Department Blog

Health Sciences Libraries

Samples from Pembroke Welsh Corgis for ALS Research Needed

January 10th, 2017 by Deanna Johnson

Amyotrophic lateral sclerosis (ALS), also known as Lou Gehrig’s disease, is a devastating disorder of older adults that is characterized by progressive loss of muscle function. Ultimately victims of this disease become completely paralyzed and eventually die when the muscles that control breathing and swallowing no longer work.

An analogous disease called degenerative myelopathy (DM) occurs in older dogs from a number of breeds, but is particularly common in Pembroke Welsh Corgis. The disease in Corgis usually has an onset at about 8 years of age with progressive loss of hind limb function early in the disease. In the early stages affected dogs can still manage to have a reasonable quality of life if they are provided with a “wheelchair” type device such as that shown in the picture above. Unfortunately, as with ALS patients, muscles in addition to those of the hind limbs eventually become involved and the dogs eventually will become completely paralyzed if allowed to live long enough. Many affected dogs are euthanized before they reach this stage of the disease.

Pembroke Welsh Corgi with DM

The Neurodegenerative Diseases Research Laboratory (NDRL) at the MU School of Medicine in Columbia, Missouri is conducting research to examine the changes that occur in the muscles and in the nerves that control them in Corgis. By examining these tissues from dogs euthanized at different stages of the disease, as well as from unaffected age-matched Corgis, they hope to develop a picture of how the disease develops and thereby develop a rational approach to therapy that they hope will apply to both DM and ALS. In order for these studies to succeed, researchers at the NDRL need nerve and muscle tissue donations from both affected and particularly unaffected Corgis that are being euthanized. The NDRL will provide kits to veterinarians to preserve and ship the tissues to NDRL for analyses. If you have or know of an older Pembroke Welsh Corgi that is being euthanized for any reason and would like to assist with this important research by donating tissues from the dog, please contact either Professor Martin Katz (katzm@health.missouri.edu) or Dr. Joan Coates (coatesj@missouri.edu) to arrange to have a kit for the tissue preservation and shipping sent.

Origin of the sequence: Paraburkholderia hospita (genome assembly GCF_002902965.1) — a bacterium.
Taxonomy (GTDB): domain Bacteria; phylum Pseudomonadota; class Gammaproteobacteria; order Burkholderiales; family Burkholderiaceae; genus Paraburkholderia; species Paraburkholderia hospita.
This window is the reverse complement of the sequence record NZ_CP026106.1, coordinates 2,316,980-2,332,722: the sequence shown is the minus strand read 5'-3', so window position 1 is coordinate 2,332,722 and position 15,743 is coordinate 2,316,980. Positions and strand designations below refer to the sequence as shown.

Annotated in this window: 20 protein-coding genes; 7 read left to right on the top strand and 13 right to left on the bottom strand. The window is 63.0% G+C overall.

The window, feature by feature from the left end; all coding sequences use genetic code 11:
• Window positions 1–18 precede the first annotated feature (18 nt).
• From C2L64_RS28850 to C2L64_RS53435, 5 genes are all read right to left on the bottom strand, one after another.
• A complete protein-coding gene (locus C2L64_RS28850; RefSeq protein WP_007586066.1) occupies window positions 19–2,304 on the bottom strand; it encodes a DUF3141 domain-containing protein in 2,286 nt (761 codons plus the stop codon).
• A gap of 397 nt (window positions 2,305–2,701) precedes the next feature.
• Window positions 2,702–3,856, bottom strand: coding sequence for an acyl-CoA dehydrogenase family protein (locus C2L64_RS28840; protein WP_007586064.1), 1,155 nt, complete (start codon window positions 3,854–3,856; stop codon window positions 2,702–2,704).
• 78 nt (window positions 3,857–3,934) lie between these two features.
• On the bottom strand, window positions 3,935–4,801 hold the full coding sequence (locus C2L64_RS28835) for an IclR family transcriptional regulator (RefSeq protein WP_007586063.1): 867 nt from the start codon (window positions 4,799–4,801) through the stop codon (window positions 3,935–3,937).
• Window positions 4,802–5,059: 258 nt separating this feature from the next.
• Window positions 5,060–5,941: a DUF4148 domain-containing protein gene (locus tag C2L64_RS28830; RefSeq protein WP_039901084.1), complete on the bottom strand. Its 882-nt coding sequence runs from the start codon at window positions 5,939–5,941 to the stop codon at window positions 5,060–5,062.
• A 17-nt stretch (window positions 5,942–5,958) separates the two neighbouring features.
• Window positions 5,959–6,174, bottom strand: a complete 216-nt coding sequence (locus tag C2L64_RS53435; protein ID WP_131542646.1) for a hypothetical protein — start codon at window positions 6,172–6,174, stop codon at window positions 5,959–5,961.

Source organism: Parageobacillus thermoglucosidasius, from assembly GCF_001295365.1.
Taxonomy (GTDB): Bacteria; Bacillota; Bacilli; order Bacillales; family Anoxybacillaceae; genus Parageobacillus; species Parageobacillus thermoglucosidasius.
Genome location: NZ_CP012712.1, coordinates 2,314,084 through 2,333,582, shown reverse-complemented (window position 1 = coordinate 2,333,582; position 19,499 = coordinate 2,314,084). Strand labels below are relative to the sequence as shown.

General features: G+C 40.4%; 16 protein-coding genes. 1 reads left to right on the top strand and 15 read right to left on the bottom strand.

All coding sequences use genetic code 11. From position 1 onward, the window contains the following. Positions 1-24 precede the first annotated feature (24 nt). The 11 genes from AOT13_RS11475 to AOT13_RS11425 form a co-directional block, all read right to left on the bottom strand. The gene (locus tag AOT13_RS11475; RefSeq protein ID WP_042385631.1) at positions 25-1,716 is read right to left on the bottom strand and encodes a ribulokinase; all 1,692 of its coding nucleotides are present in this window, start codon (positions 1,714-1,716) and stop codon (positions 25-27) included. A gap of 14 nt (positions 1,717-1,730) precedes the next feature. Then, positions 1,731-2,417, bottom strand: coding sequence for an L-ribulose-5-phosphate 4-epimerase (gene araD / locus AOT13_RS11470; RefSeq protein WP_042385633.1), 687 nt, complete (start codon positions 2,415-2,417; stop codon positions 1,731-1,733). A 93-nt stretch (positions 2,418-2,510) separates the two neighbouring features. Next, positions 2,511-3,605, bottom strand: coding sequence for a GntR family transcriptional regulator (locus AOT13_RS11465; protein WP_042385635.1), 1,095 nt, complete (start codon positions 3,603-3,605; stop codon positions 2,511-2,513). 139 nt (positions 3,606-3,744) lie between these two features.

Dr. Jonna Mazet (UC Davis) to Deliver 2016 NLM/MLA Leiter Lecture, May 4

April 20th, 2016 by Deanna Johnson

Jonna Mazet, DVM, MPVM, PhD, will give the 2016 Joseph Leiter National Library of Medicine (NLM)/Medical Library Association (MLA) Lecture, Wednesday, May 4. It will take place at 1:00 PM EST (10:00 AM PST) in Lister Hill Auditorium, on the first floor of NIH Building 38A.

leiter-lecture-2016-mazet_50   Her topic will be, “Emerging Infectious Diseases in the 21st Century: A Prevention Paradigm for Surveillance, Information Sharing, and Health Diplomacy.” The lecture, which is open to the public, will also be recorded and broadcast live on the Web (and is now archived) at: https://videocast.nih.gov.

..Mazet is professor of epidemiology and disease ecology, and executive director of the One Health Institute, at the UC Davis School of Veterinary Medicine, where she focuses on global health problem solving, especially for emerging infectious disease and conservation challenges. Currently, she is the global director of a $175 million viral emergence early warning project, PREDICT, that has been developed with the US Agency for International Development (USAID) Emerging Pandemic Threats Program. She was elected to the US National Academy of Medicine in 2013.

..The Joseph Leiter NLM/MLA Lecture was established in 1983 to stimulate intellectual liaison between the MLA and the NLM. Leiter was a major contributor in cancer research at the National Cancer Institute and a leader at NLM as a champion of medical librarians and an informatics pioneer. He served as NLM Associate Director for Library Operations from 1965 to 1983.

..Directions to NLM and details about visiting NLM and the NIH campus are available at: http://www.nlm.nih.gov/psd/ref/guide/rrdirect.html. Sign language interpreters will be provided at the lecture.

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..For more information:
Stephen J. Greenberg, MSLS, PhD
Coordinator of Public Services
History of Medicine Division, NLM
301.827.4577
greenbes@mail.nih.gov